The idea of organizing is to set yourself up for success and to make sure the system in place is something that can work with your family.
With kids around, toys are a necessity and playtime is a constant. While the mess of fun is tolerable to some degree, we’d all love to implement some kind of systematic organization process in our home — if we don’t have it in place already.
Here, Mishpacha staff members offer ideas on how to organize the chaos, and professional organizer Brachie Zolty weighs in.
My kids have a lot of LEGO, and I sort them in clear drawer bins by color.
Control the Chaos
I don’t let any toys out of the basement, but each kid has their own container (bag, treasure box, or tiny rolling suitcase, in the case of my five-year-old) that they can put special odds and ends in and play within their rooms or in shared living space.
One of the containers in my toy closet is labeled miscellaneous. When the cleaning lady (or kids) don’t know where a game piece or a small toy goes, they can put it in there until I get a chance to put everything back where it belongs. It helps keep random toys and game pieces from piling up around the house.
-Chaya Perel Nojowitz
I always thank Hashem for the invention of the snaplid plastic bins, which I find are the best way to keep everything neat, clean, and organized.
Years ago, my friend Miriam, a personal organizer, helped me organize my bedrooms and play area. One of her best space-saver tips was her treatment for puzzles.
My kids loved puzzles back then, and we had around 20 boxes of puzzles, which took up way too much space. Miriam put each puzzle in a strong ziplock bag, cut out the picture of the finished image from the cover of the box, and slid it into the bag. She then placed the bags, standing up, in two long, shallow baskets. I was able to fit all the puzzles in a fraction of the space they’d previously occupied.
DIY Book Bench
One of our favorite organizational ideas is the book bench we made out of an Ikea Kallax shelf. Take a Kallax bookshelf (we did it with one that’s one column, four shelves) and turn it on its side. You can use it for either books or bins with toys (we’ve done both over the years). It’s strong enough for an adult and two kids or more to sit on, so to make it comfortable, you add a bench cushion.
Sounds complicated, but I found it pretty easy: Cover a flat piece of plywood with foam and then batting. Working around the bottom of the board, pull the batting tight and staple down with a staple gun. Then cover it with whatever material you want (we started with fabric but after a while I changed it to fake alligator leather, an old tablecloth I didn’t use anymore, which is much easier to wipe down).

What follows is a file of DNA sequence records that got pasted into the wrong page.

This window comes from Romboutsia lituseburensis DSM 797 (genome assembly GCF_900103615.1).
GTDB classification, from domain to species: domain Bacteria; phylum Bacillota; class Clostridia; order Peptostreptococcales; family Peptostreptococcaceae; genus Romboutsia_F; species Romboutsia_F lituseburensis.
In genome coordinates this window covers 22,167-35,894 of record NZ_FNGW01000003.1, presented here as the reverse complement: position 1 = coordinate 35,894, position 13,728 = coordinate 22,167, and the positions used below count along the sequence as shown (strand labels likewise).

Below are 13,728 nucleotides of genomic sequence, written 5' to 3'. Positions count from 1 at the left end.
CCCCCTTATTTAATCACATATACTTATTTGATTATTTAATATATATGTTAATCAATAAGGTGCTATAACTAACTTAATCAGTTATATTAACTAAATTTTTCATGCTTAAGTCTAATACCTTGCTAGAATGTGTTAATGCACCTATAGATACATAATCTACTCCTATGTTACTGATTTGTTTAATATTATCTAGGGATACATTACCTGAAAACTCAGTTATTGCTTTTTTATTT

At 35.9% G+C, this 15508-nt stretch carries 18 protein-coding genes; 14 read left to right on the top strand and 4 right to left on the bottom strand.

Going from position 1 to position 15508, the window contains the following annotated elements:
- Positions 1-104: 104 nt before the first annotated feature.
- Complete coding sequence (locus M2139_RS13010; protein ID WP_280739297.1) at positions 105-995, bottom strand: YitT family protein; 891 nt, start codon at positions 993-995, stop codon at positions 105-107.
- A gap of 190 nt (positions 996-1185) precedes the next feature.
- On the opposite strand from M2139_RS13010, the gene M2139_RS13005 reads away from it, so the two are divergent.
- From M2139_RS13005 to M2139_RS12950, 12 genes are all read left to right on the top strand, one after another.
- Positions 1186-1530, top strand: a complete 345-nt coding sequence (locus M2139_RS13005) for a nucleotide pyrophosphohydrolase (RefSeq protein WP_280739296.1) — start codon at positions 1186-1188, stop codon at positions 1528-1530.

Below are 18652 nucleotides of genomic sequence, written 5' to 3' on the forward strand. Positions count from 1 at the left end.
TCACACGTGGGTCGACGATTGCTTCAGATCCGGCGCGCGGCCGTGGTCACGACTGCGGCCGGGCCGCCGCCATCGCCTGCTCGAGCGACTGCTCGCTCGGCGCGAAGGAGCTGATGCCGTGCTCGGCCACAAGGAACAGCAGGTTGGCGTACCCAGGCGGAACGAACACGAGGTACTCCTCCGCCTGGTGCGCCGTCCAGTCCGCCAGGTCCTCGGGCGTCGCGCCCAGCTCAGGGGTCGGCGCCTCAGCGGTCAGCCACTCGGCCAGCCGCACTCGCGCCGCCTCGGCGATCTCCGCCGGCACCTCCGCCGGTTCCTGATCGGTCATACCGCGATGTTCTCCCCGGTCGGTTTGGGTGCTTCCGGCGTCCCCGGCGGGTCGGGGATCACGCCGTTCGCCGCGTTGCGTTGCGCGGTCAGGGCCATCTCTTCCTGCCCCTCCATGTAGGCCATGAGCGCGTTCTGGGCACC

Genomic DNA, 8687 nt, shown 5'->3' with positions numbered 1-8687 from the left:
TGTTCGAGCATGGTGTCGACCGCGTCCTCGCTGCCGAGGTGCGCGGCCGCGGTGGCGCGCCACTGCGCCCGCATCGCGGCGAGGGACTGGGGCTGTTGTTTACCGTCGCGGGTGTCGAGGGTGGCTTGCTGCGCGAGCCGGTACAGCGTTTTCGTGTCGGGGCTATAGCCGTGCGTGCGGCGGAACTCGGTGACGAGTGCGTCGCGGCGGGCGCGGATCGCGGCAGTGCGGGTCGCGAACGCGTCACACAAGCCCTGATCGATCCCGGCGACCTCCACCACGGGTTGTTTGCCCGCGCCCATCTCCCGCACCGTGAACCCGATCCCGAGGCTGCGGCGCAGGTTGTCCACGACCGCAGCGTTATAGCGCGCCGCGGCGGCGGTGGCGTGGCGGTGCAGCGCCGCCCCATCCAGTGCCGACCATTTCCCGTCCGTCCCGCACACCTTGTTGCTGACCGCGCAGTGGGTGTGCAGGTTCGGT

Again, work around the bottom of the board to pull the material super tight, stapling down with a staple gun as you go along. Flip over and place the cushioned board on top of your bench. You can glue it down if you want. We did eventually because it kept moving.
Bubby Devorah’s basement was a dream. It had it all. The space, the built-in closets, the riding toys, the knock-hockey table — all there just to keep her grandchildren happy… but it wasn’t working!
Every time the grandchildren left, it looked as though a hurricane had hit. Leah, who didn’t have the luxury of space or a room to call a playroom, had plenty of toys to keep her kids happy — but she didn’t have the same frustration as Bubby Devorah. She had designated areas for toys and games throughout her two-bedroom apartment and a system in place, so that she and her kids always knew where to find the toys and put them away.
The differences between these two homes are obvious: the space, or lack thereof; the number of toys; and of course the feelings connected to all of these factors.
From Concept to Completion
The idea of organizing is to set yourself up for success and to make sure the system in place is something that can work with your family. The acronym I use is SPACE: Sort, Purge, Assign a home, Containerize, and Equalize (i.e., maintenance).
All you need to achieve success is labels and containers. Make sure you have containers that come in an assortment of sizes with lids. My preferred choices are the Iris containers, which can be found at The Container Store and on Amazon, and the Sterilite clip box containers. Keep in mind that Sterilite changes the colors of the clips every few years.
- If you’re short on space, get creative and add some floating shelves, an Ikea Billy bookcase on an empty wall, or a shelving unit under a window or a hallway closet.
- Designate centers for different categories of toys, such as the building center (aka LEGO center), the art center, the dress-up center, and so on. Once the toys are sorted, containerized, and labeled, you’ll find the equalize step more easily maintainable.
- Stay on top of your load by putting things away after each use.
- Make a daily or weekly routine of cleaning up and putting away the toys to keep the system in place. This is the maintenance part of your system. Although we might wish it otherwise, there’s no magic solution when it comes to organizing a space. Use what works for you, and hang in there!
Brachie Zolty is a professional organizer based in Toronto. While mostly spending her time organizing her four children, she enjoys helping others find some order in their homes.
(Originally featured in Family Room, Issue 010)
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